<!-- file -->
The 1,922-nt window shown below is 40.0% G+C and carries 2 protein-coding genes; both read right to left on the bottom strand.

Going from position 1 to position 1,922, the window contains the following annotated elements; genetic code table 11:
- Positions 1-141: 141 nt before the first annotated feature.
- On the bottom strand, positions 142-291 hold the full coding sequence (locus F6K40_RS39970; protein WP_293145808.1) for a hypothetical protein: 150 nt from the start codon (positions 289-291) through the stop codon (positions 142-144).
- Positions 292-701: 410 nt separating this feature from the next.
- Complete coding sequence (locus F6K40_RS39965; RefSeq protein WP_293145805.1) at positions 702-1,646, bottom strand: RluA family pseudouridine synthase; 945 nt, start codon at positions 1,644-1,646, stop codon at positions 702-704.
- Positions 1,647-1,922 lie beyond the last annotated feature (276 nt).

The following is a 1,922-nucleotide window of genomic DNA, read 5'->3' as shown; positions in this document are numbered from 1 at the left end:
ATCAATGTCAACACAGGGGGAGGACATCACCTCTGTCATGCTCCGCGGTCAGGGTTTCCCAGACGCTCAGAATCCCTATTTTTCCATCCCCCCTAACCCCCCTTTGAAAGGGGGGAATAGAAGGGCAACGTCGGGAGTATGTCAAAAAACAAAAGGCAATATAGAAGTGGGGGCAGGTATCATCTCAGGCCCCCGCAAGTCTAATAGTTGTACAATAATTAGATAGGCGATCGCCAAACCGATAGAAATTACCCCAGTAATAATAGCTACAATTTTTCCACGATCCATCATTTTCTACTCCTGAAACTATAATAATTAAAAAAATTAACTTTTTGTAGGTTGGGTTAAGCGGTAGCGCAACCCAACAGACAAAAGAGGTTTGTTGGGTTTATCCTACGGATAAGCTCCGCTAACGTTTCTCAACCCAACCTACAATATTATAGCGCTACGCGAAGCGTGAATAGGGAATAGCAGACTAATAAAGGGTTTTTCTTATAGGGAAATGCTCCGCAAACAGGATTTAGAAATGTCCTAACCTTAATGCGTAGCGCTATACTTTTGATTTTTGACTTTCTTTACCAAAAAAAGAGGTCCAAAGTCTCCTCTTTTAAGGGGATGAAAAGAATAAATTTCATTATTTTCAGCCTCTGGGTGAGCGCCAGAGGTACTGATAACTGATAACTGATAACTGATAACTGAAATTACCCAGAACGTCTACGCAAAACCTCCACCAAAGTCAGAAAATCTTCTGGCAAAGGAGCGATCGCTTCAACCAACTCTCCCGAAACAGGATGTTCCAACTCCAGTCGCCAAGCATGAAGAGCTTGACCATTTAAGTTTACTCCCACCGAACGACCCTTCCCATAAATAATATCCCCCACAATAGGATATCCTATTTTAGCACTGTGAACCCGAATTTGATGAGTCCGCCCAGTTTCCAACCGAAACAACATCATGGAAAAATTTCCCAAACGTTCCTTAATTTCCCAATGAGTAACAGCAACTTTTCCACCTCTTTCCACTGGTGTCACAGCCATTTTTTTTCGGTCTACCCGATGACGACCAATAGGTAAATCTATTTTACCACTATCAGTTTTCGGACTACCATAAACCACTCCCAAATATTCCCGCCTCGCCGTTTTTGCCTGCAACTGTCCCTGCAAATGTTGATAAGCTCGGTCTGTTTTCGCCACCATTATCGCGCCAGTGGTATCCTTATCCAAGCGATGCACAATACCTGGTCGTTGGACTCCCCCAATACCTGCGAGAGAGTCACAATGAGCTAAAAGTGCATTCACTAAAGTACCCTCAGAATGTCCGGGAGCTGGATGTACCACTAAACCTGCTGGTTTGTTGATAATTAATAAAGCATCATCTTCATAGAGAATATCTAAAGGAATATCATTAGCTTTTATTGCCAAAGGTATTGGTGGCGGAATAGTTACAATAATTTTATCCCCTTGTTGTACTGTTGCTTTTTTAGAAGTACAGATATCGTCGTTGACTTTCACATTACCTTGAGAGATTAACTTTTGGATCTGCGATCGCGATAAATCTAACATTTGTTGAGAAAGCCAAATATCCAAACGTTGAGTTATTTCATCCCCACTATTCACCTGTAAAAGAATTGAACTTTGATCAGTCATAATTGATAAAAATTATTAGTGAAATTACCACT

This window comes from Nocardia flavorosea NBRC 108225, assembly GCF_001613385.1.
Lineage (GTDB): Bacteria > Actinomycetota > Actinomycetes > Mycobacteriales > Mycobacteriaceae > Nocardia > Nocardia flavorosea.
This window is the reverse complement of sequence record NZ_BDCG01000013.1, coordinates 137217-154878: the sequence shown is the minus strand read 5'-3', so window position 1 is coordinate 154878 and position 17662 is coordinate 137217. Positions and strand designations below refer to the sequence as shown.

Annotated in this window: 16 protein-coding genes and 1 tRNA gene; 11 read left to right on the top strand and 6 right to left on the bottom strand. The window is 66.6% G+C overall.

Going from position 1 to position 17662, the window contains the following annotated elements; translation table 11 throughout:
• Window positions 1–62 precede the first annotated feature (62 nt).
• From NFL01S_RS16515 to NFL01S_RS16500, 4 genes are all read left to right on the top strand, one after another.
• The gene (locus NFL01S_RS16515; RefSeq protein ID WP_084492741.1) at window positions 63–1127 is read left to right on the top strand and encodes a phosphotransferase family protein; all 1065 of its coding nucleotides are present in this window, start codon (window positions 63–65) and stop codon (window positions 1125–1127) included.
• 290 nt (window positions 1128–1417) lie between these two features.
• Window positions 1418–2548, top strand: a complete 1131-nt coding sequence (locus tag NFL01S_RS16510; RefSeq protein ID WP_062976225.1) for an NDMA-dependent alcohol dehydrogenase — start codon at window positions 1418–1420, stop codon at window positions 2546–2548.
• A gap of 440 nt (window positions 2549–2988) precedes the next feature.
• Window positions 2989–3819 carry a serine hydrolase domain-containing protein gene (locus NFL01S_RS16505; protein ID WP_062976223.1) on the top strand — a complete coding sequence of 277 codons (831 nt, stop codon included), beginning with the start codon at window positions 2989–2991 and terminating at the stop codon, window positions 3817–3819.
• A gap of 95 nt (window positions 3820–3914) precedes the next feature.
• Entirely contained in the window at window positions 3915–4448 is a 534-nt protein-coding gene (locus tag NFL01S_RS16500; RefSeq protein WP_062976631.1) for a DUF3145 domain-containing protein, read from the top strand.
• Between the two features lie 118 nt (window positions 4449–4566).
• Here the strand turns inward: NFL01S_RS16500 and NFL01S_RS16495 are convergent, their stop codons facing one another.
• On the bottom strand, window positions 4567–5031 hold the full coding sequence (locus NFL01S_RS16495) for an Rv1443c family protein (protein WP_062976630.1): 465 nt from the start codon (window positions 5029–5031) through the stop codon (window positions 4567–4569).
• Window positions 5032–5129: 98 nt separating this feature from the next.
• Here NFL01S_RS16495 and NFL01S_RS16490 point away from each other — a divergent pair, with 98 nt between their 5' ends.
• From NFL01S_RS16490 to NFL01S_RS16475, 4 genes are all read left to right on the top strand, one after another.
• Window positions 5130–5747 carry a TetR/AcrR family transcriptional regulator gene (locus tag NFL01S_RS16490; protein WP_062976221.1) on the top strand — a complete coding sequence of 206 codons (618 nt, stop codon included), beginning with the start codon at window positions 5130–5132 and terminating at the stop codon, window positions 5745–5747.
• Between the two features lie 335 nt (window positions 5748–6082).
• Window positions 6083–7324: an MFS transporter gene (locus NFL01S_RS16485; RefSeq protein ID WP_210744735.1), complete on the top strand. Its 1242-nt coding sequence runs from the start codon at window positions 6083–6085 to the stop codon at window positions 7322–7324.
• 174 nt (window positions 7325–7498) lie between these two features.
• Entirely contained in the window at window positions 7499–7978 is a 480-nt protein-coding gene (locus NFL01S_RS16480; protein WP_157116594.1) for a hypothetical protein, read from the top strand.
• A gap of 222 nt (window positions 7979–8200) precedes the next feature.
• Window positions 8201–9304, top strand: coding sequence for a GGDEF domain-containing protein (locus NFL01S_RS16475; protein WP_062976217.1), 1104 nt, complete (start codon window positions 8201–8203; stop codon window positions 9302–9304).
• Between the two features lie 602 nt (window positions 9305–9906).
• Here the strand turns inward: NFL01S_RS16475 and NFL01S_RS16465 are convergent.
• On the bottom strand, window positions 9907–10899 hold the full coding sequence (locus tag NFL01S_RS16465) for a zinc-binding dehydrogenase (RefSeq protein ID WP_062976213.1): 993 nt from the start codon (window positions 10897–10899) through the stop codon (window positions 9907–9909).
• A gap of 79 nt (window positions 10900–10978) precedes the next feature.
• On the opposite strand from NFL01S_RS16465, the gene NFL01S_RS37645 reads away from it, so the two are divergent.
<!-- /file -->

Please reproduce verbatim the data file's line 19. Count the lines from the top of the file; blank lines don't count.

• Window positions 1418–2548, top strand: a complete 1131-nt coding sequence (locus tag NFL01S_RS16510; RefSeq protein ID WP_062976225.1) for an NDMA-dependent alcohol dehydrogenase — start codon at window positions 1418–1420, stop codon at window positions 2546–2548.